They terrify me… Stormont and the return of devolution May 8, 2007Posted by WorldbyStorm in Democratic Unionist Party, Northern Ireland, Sinn Féin, Ulster.
“I don’t know what effect these men will have upon the enemy, but, by God, they terrify me.” … or so goes a quote attributed to the Duke of Wellington about his own troops. Was there something of that at today’s events in Stormont? The good humour appeared unforced, the palpable delight on the part of Blair and Ahern evident. But beyond that a certain sense that they were still not quite, not yet, prepared to believe that there amongst them was Ian Paisley? And also a degree of – well, not terror – wariness as to how things might go. Not that they thought things would go wrong, but rather that somewhere somehow someone, and that someone having the initials IP, would speak with perhaps a little more frankness than the day required.
It passed without incident. Choreographed probably to within an inch of it’s life. A number of small issues around the edges. Seamus Mallon AWOL, David Trimble working on his barge?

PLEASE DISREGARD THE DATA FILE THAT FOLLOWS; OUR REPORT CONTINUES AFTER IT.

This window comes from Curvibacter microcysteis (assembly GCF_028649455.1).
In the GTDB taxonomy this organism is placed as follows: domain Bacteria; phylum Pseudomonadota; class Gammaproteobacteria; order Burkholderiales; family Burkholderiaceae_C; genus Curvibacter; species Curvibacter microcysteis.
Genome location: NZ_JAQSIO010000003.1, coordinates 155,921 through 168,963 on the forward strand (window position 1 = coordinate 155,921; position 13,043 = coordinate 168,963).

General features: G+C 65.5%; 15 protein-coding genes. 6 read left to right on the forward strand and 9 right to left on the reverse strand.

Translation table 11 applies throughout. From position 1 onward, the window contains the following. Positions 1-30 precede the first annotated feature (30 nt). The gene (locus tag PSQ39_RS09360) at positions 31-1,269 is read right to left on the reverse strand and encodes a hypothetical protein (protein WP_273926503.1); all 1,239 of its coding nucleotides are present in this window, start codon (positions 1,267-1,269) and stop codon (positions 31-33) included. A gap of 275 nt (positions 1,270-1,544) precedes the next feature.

So there they are. McGuinnes, Ahern, Blair, Hain and Ian Paisley. Even the seating is revealing. Although I was impressed that Paisley and McGuinness sat beside each other during the speeches. Did they look entirely happy? They certainly did not. Did they look antagonistic. Well no, they didn’t. To be honest they looked businesslike, although perhaps McGuinness is a little bit retiring in his current incarnation – but then again, who isn’t when set against a Paisley who caught off-mike asked “I don’t know why people hate me, I’m such a nice man!” ?
And now Stormont is back up and running.
This seems to be a real step forward, very simply because it seems the only serious way for something like normal politics to manifest itself in the North and then on the island as a whole. That depends upon an engagement between Unionism and Republicanism both on the macro and micro level, people getting to know each other, to work together and to make the sorts of connections, develop the sort relationships which engender trust.